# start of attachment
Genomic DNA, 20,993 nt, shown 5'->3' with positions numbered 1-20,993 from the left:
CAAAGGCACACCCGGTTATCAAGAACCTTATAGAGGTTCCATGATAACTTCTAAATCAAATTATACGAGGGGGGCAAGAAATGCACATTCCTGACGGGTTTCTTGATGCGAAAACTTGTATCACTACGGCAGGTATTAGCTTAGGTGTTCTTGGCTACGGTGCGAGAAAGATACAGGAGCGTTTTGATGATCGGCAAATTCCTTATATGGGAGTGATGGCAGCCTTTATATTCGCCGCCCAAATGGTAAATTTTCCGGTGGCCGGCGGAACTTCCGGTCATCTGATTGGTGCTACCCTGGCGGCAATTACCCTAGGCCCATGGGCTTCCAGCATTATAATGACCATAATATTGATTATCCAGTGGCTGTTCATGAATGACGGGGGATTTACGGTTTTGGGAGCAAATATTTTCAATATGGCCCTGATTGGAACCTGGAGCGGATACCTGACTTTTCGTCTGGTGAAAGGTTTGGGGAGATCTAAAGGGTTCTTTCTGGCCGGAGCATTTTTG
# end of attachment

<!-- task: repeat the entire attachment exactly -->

Genomic DNA, 20,993 nt, shown 5'->3' with positions numbered 1-20,993 from the left:
CAAAGGCACACCCGGTTATCAAGAACCTTATAGAGGTTCCATGATAACTTCTAAATCAAATTATACGAGGGGGGCAAGAAATGCACATTCCTGACGGGTTTCTTGATGCGAAAACTTGTATCACTACGGCAGGTATTAGCTTAGGTGTTCTTGGCTACGGTGCGAGAAAGATACAGGAGCGTTTTGATGATCGGCAAATTCCTTATATGGGAGTGATGGCAGCCTTTATATTCGCCGCCCAAATGGTAAATTTTCCGGTGGCCGGCGGAACTTCCGGTCATCTGATTGGTGCTACCCTGGCGGCAATTACCCTAGGCCCATGGGCTTCCAGCATTATAATGACCATAATATTGATTATCCAGTGGCTGTTCATGAATGACGGGGGATTTACGGTTTTGGGAGCAAATATTTTCAATATGGCCCTGATTGGAACCTGGAGCGGATACCTGACTTTTCGTCTGGTGAAAGGTTTGGGGAGATCTAAAGGGTTCTTTCTGGCCGGAGCATTTTTG